A reader recently told me they were feeling frustrated with evaluating advancement requirements and lamented “I sometimes wish the people who write these requirements would actually watch them in a troop environment.”
Tell me about it!
We get into difficulty when we look at advancement as our aim, or of central importance to Scouting.
It is neither.
We parse, measure and debate requirements endlessly as though getting them right will somehow make us better Scouters or our Scouts better people, but they are powerless to do either.
Advancement metrics, like the points on a scoreboard, indicate a certain type of achievement, but they don’t indicate players have grown by playing the game
Advancement requirements only define a universal, measurable standard of achievement. We mistake achievement of requirements for success rather than striving for our true aim – character development.
Character development happens when we examine our internal understanding of principles and ideals; when we interact with friends, counselors, coaches, and mentors. Character is not engineered, it grows organically. There’s a logic to this growth but it can’t be measured uniformly. This makes understanding Scouting a challenge for many of us.
We use the cycle of challenge and achievement advancement offers to build character, but we may miss a more subtle opportunity for growth.
The patrol system is the central method for character building. Actual responsibility for one another in the patrol leads to thousands of interactions and decisions. Each interaction and discussion requires Scouts to reference their understanding of the Scout oath and law.
That process is what achieves our aim, not the completion of requirements or the measurement of advancement.
Advancement is a means to an end, not an end in itself.
If you haven’t achieved anything more than fulfilling a requirement you’ve missed the point.
We can further that process when we make youth leaders responsible for assessing advancement. Before you blow a gasket, their responsibility is not without adult oversight, and this oversight creates another opportunity for thousands of interactions and even more character development. I enjoyed asking my youth leadership many questions about how they were handling advancement, about what the requirements meant, and how they assessed individual Scouts. We talked about not only of achieving First Class, but exactly why it is important, (something I explained in this post)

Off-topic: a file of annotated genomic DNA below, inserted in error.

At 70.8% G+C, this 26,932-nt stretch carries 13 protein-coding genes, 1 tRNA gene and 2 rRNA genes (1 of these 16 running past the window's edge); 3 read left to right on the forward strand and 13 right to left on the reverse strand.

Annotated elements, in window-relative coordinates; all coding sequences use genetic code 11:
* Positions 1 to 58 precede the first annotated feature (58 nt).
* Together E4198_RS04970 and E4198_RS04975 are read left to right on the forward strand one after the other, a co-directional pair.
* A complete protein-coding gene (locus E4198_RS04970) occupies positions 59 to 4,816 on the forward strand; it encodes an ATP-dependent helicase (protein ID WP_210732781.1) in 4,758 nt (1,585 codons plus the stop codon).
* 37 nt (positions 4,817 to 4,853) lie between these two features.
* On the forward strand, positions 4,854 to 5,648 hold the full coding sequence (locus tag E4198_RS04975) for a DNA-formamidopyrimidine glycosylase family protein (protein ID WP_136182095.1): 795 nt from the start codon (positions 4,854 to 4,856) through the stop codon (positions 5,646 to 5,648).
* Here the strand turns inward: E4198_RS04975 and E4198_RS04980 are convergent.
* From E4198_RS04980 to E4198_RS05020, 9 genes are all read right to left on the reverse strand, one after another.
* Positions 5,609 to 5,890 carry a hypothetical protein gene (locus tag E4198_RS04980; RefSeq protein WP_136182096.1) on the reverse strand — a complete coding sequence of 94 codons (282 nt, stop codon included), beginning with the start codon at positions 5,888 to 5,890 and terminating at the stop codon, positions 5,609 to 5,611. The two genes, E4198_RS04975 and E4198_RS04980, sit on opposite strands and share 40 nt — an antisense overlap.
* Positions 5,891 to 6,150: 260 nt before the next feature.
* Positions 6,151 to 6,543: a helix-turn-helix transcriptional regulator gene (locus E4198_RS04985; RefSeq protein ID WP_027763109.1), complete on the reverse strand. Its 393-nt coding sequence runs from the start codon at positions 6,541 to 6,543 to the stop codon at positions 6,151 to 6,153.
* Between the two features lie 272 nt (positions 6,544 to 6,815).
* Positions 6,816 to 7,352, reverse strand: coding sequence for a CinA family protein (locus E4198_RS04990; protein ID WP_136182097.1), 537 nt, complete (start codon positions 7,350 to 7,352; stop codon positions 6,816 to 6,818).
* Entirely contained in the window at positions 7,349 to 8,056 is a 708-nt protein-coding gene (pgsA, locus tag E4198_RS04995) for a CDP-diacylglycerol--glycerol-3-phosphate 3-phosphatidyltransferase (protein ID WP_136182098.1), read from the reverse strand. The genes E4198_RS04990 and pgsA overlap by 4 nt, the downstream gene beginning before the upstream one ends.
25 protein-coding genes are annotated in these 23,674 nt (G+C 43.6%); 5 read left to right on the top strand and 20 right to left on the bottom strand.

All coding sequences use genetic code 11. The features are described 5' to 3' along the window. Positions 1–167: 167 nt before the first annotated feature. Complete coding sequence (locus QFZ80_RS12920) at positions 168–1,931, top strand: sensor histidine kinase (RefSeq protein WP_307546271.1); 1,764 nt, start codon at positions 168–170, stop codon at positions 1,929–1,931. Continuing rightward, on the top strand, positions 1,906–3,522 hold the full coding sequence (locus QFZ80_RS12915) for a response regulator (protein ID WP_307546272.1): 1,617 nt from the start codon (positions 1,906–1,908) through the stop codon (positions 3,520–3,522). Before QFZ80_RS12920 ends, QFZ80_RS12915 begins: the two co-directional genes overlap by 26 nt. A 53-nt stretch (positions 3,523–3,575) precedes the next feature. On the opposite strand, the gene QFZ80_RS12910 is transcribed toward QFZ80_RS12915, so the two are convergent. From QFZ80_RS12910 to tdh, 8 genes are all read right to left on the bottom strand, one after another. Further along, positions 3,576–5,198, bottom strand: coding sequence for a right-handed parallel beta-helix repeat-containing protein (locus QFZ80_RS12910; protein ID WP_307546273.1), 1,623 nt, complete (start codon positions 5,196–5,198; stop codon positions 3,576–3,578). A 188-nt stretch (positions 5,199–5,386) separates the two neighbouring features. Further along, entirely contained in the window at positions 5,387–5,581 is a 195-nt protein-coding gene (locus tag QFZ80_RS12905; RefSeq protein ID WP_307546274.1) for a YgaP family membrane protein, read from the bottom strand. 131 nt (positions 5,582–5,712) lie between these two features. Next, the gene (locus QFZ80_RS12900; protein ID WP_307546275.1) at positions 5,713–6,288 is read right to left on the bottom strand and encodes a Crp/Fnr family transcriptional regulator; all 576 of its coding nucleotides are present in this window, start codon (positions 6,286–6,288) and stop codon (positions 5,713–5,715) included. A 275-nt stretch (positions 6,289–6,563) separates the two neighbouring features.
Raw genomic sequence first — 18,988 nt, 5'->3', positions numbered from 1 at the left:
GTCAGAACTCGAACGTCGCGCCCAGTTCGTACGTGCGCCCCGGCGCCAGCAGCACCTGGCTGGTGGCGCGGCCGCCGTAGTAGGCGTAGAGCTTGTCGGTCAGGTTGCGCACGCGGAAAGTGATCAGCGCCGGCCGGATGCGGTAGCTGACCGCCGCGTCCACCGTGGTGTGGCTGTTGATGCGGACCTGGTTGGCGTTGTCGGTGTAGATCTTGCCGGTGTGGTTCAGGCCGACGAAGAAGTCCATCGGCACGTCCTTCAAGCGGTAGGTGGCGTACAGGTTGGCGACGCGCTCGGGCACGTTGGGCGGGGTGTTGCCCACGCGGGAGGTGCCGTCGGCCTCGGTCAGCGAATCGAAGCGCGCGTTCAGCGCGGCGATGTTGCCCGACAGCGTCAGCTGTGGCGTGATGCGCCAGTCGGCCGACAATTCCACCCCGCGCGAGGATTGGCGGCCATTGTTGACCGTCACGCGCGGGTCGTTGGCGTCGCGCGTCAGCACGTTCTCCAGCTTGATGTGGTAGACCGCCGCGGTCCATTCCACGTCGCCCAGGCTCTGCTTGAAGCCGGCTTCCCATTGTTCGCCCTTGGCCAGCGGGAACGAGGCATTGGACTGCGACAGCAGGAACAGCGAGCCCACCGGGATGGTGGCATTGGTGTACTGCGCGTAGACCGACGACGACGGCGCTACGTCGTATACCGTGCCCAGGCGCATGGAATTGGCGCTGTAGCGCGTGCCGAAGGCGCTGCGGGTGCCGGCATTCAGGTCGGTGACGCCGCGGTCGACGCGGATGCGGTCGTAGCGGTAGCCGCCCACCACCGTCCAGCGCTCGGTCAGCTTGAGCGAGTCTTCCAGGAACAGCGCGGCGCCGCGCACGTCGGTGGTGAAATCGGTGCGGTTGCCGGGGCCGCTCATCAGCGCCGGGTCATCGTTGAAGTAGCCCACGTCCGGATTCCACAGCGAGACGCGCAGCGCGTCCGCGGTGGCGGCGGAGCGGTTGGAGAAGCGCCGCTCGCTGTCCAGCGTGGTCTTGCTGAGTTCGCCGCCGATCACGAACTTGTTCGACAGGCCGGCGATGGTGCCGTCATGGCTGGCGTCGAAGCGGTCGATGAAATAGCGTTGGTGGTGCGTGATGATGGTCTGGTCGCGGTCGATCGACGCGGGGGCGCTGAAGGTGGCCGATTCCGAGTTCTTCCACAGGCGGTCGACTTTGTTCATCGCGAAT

Character develops through active, ongoing, relationships; not by completing a list of requirements. We build character when we trust Scouts to be as committed to doing good and being good as we are. We build character through honest reflection and discussion aimed at internalizing the ideals in the oath and law.
Our aim is not consistent achievement in advancement; We have a greater challenge; to develop character as defined in the Scout oath and law.
How do we tap the vast, character building potential of the oath and law? By understanding how rules differ from ideals, and how conduct differs from character. Engineered language like that in the requirements is disappointingly powerless when it comes to building character.
Each of us measure up to the extent of our highest reach. Scouting is intended to develop an internal standard of self consciousness and self control. Achievement in advancement is not our aim, it is a result of having achieved our aim.
If we work to develop character our Scouts will achieve many advancement milestones, and (more importantly) form attitudes and ideals that will serve them throughout their lives.
Greg Crenshaw says
You nailed it!!! One of the best pieces I’ve seen on what we are ultimately trying to achieve in Scouting. Well done Clarke!!!
Andrew Colclough says
I have been thinking on this recently Clark with my Tiger cubs. I know things are a little different in Cubs, but I tend to see the achievement/advancement system as nothing more than a tool, or perhaps a roadmap, in the game of Scouting. I’m pretty green at Den Leading, but I already have loosened up on driving the Scouts through advancement, and am focusing more on just using advancement as a template for fun, and working together.
We had our first big award ceremony pack meeting, and I was really pumped to give out the various achievements to the Scouts. Had every cub 100% nailed down each requirement to the letter? …no. The ones who hadn’t, were close, but might have missed this or that specific minor point. But we had all worked through the things together as a Den, and I wasn’t about to “ding” one of my Scouts because they hadn’t specifically nailed some jott in the requirements.
I mean, no wonder Scouting became a world-wide movement with Baden-Powell all like: “Bad luck Scout, I only saw you identify one bird, not two. Reward denied.”
But seriously, in my view the advancement rewards at this point are more about celebrating what we had worked through together, learning about the outdoors, hiking safety, etc.
You could see the excitement and pride in the Scouts eyes about scoring some belt loops for their adventures (to be honest, they are so new, I doubt they even realized they were earning anything yet).
And I have already witness growth in character and camaraderie as we have been doing fun things together. I don’t want legalism over requirements to get in the way of that. And as the cubs mature, I hope to turn the advancement judgement more over to them, as you suggest.
John Patrick Hickey says
Excellent, excellent article Mr. Green. One of the best I have read about advancement. I will be sharing this with others. Thank you for sharing your wonderful insights.